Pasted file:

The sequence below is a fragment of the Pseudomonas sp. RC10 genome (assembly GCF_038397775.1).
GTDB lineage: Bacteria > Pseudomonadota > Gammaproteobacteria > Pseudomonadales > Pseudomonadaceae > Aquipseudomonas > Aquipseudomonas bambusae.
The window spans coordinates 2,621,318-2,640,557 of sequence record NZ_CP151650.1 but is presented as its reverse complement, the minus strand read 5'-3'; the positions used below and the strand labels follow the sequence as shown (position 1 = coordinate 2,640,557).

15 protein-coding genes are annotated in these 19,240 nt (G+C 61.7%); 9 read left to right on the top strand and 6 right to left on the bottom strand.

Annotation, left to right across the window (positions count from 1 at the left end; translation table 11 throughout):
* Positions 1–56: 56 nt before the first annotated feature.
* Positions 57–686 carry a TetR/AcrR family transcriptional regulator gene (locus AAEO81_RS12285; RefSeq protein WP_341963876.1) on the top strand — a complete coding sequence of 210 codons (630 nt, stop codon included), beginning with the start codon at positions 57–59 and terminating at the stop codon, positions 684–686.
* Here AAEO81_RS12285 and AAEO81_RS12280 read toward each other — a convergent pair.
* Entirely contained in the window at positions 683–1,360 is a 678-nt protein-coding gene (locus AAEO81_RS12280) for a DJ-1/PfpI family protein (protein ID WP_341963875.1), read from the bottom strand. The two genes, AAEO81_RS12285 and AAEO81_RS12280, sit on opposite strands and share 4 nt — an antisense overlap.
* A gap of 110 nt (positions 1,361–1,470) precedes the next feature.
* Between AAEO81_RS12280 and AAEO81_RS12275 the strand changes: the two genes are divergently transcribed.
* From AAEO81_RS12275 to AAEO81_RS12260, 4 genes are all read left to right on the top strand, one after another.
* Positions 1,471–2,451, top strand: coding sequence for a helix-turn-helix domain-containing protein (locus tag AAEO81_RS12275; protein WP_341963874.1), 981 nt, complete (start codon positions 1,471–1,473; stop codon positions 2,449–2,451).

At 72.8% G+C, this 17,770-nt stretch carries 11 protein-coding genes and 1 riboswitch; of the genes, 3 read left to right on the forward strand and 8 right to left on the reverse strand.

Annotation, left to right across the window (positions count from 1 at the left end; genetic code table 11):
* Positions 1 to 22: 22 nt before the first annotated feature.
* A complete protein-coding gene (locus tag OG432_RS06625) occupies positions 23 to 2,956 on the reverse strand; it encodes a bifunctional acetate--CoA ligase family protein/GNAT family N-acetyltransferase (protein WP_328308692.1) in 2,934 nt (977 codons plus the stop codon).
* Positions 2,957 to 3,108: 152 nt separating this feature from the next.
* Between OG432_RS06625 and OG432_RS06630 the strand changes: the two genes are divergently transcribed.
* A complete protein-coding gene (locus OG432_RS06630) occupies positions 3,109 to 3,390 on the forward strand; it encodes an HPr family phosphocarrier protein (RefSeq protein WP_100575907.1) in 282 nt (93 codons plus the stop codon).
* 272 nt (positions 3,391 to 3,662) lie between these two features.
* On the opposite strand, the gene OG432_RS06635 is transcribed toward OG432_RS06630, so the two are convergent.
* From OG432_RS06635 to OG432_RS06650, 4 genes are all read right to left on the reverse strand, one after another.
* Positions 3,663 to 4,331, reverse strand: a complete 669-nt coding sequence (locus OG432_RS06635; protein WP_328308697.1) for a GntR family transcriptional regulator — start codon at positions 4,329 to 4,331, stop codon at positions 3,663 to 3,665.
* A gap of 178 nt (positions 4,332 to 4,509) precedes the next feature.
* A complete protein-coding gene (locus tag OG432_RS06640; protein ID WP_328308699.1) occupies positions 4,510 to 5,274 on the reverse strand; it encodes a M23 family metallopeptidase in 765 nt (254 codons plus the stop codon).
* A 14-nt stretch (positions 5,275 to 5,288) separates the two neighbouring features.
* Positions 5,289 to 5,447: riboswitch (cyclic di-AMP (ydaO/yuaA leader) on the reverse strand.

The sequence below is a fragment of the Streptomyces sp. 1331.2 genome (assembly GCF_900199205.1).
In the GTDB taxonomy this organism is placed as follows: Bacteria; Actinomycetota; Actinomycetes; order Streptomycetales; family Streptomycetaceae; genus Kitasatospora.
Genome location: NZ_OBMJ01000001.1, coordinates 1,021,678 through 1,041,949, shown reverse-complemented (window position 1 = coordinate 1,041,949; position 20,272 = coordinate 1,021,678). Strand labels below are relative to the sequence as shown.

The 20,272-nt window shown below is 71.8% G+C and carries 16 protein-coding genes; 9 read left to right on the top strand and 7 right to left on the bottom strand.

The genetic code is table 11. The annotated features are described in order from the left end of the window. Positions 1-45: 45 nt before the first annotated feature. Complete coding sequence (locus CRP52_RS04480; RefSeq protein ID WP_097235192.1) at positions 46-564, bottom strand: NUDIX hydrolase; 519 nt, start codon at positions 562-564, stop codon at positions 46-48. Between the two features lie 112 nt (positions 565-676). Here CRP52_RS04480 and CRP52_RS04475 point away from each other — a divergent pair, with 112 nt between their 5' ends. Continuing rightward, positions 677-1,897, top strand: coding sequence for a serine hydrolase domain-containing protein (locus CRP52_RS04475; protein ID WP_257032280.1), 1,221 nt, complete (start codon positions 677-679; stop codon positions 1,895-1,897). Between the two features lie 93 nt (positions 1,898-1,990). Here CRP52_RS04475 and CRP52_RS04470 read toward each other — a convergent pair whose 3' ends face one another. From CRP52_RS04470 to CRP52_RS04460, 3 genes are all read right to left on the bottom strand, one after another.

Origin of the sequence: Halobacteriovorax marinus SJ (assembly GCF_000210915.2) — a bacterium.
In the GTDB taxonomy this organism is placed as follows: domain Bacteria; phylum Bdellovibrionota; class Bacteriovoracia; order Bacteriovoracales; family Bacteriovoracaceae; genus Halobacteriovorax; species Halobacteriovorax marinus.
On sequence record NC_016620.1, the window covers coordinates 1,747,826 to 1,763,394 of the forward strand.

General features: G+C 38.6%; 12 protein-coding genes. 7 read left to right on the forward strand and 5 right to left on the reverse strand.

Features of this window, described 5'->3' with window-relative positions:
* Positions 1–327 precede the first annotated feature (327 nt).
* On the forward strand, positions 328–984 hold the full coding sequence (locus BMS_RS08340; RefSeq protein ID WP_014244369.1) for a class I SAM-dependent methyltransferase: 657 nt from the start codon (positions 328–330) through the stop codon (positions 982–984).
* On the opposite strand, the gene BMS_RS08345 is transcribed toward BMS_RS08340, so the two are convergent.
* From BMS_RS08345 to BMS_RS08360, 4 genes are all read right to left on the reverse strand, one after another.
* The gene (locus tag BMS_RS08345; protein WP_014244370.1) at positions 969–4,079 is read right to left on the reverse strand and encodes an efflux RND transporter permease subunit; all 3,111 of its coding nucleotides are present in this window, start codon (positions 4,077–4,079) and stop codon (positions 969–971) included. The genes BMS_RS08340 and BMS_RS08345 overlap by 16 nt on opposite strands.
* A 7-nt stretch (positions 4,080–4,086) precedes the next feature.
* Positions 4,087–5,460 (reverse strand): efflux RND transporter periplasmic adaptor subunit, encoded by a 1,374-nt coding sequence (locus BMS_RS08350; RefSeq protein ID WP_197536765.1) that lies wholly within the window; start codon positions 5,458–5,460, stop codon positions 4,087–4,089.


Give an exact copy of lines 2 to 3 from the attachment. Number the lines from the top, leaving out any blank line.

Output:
GTDB lineage: Bacteria > Pseudomonadota > Gammaproteobacteria > Pseudomonadales > Pseudomonadaceae > Aquipseudomonas > Aquipseudomonas bambusae.
The window spans coordinates 2,621,318-2,640,557 of sequence record NZ_CP151650.1 but is presented as its reverse complement, the minus strand read 5'-3'; the positions used below and the strand labels follow the sequence as shown (position 1 = coordinate 2,640,557).